7. State-Owned Enterprises
Zimbabwe has 107 state-owned enterprises (SOEs), defined as companies wholly owned by the state. A list of the SOEs appears here . Many SOEs support vital infrastructure including energy, mining, and agribusiness. Competition within the sectors where SOEs operate tends to be limited. However, the government of Zimbabwe (GOZ) invites private investors to participate in infrastructure projects through public-private partnerships (PPPs). Most SOEs have public function mandates, although in more recent years, they perform hybrid activities of satisfying their public functions while seeking profits. SOEs should have independent boards, but in some instances such as the recent case of the Zimbabwe Mining Development Corporation (ZMDC), the government allows the entities to function without boards.
Zimbabwe does not appear to subscribe to the Organization for Economic Cooperation and Development (OECD) guidelines on corporate governance of SOEs. SOEs are subject to the same taxes and same value added tax rebate policies as private sector companies. SOEs face several challenges that include persistent power outages, mismanagement, lack of maintenance, inadequate investment, a lack of liquidity and access to credit, and debt overhangs. As a result, SOEs have performed poorly. Few SOEs produce publicly available financial data and even fewer provide audited financial data. This has imposed significant costs on the rest of the economy.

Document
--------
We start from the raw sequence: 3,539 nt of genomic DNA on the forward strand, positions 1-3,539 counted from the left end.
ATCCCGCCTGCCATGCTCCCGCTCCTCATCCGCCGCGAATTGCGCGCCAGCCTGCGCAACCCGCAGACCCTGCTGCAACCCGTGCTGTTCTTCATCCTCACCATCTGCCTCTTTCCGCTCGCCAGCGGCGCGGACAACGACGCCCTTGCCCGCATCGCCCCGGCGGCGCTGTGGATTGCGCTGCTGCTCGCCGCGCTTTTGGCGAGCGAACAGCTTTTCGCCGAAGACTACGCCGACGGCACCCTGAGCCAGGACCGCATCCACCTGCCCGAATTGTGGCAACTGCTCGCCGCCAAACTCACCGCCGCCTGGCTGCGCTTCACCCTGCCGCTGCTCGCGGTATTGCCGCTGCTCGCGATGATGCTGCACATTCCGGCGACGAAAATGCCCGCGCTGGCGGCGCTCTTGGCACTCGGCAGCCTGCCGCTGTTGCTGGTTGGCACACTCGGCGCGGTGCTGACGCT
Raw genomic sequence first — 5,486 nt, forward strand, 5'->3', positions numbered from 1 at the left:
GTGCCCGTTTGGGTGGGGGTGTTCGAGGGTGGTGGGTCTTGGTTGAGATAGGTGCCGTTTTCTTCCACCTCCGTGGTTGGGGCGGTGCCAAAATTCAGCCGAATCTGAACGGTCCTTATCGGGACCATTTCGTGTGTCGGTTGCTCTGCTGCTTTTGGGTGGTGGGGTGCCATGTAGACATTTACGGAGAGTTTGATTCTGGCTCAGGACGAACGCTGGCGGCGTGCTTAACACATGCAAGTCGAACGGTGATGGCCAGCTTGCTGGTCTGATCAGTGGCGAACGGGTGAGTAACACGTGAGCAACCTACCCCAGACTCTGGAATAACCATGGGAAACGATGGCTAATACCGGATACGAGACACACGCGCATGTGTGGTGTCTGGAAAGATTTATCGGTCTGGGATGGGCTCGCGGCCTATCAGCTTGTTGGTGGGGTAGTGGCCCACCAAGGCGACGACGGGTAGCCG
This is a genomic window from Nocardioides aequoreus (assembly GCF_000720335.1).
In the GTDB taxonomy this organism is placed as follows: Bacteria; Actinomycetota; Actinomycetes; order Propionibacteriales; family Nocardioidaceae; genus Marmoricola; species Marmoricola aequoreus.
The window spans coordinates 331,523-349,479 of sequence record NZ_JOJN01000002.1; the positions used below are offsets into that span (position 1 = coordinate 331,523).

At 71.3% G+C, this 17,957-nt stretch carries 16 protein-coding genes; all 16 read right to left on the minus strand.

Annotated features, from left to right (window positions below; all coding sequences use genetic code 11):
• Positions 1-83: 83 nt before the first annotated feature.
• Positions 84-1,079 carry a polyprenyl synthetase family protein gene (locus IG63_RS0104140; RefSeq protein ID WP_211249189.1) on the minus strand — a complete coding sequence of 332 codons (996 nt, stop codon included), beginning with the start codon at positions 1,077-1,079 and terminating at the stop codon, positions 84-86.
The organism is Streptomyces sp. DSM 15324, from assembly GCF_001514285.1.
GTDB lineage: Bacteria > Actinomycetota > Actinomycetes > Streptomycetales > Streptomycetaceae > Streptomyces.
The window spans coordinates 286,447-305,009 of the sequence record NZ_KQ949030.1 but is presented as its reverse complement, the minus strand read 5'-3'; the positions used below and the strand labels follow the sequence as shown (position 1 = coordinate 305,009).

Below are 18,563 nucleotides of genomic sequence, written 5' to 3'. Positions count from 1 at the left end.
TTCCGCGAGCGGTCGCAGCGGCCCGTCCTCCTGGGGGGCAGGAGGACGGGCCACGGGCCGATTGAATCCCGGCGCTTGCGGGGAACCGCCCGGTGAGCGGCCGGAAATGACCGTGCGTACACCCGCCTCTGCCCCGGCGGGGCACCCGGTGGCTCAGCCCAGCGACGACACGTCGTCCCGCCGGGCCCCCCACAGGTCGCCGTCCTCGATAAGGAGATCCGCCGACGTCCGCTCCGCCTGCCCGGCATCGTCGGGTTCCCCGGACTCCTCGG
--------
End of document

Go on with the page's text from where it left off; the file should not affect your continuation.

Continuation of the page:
Although the government committed itself to privatize most SOEs in the 1990s, it only successfully privatized two parastatals. In 2018, the government announced it would privatize 48 SOEs. So far, it has only targeted five in the telecommunications sector, postal services, and financial sector for immediate reform, but the privatizations have not yet concluded. The government encourages foreign investors to take advantage of the privatization program to invest in the country, but inter-SOE debts of nearly USD 1 billion pose challenges for privatization plans. According to the government’s investment guidelines, it is still working out the process under which it will dispose its shareholding to the private sector.